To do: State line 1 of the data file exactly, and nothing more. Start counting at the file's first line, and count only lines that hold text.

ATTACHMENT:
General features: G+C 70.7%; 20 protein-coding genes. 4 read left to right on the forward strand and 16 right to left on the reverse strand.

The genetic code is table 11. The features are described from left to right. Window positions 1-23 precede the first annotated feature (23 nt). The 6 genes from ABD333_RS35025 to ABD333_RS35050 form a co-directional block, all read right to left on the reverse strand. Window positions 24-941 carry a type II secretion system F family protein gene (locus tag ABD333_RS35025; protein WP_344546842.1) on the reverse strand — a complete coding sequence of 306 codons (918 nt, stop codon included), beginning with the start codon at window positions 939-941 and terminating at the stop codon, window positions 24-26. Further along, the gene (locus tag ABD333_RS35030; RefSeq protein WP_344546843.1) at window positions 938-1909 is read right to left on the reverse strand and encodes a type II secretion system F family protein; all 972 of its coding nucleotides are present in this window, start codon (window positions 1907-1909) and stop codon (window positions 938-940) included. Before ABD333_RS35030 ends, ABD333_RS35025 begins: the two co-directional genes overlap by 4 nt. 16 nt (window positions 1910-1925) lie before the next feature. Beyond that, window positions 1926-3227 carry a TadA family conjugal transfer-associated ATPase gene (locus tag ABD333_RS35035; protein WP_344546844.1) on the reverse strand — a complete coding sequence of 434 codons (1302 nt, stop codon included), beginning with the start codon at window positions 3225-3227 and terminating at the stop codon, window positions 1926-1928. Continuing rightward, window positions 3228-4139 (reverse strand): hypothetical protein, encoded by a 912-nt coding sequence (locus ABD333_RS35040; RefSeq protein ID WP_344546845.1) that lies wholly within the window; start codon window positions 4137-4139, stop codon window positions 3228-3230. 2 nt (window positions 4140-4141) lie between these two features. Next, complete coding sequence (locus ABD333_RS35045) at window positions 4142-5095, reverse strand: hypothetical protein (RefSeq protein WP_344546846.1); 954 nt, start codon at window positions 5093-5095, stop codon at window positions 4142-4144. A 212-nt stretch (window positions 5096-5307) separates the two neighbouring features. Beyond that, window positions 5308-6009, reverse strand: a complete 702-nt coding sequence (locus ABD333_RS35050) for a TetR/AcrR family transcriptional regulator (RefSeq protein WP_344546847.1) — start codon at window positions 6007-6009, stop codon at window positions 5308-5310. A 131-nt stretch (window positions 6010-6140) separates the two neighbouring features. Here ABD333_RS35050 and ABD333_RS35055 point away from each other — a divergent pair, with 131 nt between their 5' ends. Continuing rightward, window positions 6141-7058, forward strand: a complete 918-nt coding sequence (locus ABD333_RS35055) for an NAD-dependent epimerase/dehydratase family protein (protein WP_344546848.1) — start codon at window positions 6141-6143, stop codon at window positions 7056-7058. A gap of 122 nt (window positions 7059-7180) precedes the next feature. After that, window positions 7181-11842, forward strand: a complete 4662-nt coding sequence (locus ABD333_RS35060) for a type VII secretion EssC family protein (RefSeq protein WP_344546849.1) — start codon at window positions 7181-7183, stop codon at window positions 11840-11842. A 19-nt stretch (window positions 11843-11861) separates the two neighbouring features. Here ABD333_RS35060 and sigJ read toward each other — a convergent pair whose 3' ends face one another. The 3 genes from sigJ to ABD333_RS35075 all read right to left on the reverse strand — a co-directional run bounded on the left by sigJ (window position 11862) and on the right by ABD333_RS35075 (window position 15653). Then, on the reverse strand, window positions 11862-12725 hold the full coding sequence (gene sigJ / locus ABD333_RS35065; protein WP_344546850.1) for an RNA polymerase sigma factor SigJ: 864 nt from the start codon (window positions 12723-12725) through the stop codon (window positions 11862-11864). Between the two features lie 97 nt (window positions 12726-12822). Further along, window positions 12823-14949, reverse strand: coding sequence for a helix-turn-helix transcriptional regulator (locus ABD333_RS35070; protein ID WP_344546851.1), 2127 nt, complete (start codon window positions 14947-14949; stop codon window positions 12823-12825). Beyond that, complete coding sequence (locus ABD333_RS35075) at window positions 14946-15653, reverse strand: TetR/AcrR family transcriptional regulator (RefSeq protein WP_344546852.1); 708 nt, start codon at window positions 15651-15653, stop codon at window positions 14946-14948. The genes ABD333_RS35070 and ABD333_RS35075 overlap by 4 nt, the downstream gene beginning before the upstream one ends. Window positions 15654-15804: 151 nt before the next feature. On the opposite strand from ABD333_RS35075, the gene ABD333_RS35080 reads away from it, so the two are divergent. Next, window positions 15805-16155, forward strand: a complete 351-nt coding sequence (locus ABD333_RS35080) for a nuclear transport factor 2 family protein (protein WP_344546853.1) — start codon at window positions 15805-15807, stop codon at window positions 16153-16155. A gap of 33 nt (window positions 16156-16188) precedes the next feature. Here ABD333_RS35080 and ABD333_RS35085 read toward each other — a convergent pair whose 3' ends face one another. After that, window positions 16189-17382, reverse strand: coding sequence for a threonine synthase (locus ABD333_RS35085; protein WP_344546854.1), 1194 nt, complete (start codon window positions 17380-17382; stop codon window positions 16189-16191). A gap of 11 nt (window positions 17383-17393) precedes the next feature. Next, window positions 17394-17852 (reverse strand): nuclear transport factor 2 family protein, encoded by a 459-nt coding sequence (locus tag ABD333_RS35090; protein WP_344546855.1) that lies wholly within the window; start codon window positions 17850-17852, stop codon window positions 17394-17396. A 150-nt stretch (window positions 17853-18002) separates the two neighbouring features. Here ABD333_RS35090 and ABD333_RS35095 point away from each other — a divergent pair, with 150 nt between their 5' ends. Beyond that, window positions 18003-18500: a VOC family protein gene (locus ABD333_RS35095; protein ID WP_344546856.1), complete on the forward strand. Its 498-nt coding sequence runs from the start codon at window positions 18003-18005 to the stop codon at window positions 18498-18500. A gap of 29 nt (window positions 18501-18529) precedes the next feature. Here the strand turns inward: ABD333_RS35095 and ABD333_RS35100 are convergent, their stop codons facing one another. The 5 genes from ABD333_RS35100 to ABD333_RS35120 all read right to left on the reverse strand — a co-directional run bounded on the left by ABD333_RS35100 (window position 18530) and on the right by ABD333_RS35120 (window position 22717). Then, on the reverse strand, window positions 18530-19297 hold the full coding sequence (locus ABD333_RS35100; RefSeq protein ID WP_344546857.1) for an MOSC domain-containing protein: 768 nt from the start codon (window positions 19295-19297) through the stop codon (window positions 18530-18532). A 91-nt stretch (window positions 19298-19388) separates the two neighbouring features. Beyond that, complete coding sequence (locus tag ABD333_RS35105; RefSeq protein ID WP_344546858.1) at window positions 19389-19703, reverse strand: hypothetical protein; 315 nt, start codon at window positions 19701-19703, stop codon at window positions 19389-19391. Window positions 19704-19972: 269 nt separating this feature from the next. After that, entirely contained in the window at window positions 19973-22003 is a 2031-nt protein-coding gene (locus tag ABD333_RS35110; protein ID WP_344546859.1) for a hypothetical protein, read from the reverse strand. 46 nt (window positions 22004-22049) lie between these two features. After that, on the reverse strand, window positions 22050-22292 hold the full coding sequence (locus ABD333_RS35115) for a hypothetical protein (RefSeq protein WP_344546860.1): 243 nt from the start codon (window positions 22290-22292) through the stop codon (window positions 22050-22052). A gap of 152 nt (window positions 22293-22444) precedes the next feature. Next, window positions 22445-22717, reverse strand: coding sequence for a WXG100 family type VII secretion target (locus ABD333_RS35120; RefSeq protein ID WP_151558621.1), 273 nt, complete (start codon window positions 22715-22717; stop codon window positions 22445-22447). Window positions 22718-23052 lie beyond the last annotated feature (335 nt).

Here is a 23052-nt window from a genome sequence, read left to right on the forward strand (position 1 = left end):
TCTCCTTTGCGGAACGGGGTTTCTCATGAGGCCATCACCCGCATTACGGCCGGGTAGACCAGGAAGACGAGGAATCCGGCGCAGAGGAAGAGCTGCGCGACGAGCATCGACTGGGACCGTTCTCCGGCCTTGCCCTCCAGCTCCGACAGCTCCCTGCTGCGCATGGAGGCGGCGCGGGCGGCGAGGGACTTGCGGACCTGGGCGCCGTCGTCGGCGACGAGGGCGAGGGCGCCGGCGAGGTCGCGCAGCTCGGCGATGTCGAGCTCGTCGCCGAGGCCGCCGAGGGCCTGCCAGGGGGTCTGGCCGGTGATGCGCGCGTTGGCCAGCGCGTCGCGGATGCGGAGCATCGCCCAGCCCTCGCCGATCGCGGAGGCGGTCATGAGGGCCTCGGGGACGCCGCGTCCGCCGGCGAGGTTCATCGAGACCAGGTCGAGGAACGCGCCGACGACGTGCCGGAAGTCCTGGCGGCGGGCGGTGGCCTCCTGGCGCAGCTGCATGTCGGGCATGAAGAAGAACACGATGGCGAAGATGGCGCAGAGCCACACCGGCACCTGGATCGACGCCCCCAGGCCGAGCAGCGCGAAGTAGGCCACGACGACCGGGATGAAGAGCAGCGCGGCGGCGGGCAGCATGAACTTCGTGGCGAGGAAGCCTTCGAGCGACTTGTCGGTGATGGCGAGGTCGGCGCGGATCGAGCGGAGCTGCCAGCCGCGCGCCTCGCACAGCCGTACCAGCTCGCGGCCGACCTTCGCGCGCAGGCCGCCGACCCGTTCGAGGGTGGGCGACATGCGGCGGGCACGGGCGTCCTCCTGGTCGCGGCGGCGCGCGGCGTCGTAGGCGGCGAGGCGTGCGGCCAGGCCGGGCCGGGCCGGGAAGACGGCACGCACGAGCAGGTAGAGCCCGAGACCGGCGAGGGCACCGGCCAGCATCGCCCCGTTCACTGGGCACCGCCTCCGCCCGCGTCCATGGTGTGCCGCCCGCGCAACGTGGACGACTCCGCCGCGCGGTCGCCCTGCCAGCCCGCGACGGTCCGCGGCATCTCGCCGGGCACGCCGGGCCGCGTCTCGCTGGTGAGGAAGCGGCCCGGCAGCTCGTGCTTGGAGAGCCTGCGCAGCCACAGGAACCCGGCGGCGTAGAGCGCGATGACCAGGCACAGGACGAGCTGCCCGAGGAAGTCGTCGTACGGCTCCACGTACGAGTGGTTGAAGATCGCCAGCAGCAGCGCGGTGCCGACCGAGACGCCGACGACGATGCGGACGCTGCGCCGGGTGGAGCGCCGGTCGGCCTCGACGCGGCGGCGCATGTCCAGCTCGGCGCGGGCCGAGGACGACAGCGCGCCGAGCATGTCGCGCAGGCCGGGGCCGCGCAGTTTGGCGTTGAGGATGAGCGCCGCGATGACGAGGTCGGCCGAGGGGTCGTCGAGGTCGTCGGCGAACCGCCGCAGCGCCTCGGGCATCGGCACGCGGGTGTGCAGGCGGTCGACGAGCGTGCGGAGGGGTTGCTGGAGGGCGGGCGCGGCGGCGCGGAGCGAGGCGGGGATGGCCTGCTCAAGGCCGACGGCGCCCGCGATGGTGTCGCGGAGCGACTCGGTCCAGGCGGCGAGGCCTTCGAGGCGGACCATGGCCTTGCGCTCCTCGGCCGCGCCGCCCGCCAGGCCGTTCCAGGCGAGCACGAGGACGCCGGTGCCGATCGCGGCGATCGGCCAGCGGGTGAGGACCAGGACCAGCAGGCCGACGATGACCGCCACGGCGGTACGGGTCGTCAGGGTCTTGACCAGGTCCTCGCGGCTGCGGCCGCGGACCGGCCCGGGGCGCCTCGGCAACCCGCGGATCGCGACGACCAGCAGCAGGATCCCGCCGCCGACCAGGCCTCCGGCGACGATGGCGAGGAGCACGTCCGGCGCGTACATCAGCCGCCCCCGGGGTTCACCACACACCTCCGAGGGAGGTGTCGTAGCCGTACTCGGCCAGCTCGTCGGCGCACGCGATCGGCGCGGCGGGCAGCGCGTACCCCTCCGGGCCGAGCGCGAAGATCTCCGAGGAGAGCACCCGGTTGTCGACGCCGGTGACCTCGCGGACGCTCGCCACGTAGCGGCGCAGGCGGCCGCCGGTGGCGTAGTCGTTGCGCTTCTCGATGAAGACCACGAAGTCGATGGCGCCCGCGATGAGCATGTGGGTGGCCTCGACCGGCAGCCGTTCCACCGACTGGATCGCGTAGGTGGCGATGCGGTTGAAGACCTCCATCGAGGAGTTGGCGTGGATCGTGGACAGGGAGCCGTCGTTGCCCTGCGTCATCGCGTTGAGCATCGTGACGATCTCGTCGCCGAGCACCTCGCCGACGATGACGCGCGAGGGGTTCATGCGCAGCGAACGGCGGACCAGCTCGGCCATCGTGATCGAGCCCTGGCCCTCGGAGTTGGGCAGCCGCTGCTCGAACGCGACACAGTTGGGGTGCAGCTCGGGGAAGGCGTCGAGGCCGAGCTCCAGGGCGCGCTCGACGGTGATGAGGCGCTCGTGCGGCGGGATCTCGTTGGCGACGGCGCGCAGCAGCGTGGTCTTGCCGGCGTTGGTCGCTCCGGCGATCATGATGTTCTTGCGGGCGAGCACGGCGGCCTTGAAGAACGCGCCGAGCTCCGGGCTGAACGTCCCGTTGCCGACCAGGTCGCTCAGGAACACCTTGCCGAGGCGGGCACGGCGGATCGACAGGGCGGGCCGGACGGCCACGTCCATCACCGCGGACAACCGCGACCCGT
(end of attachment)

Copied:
General features: G+C 70.7%; 20 protein-coding genes. 4 read left to right on the forward strand and 16 right to left on the reverse strand.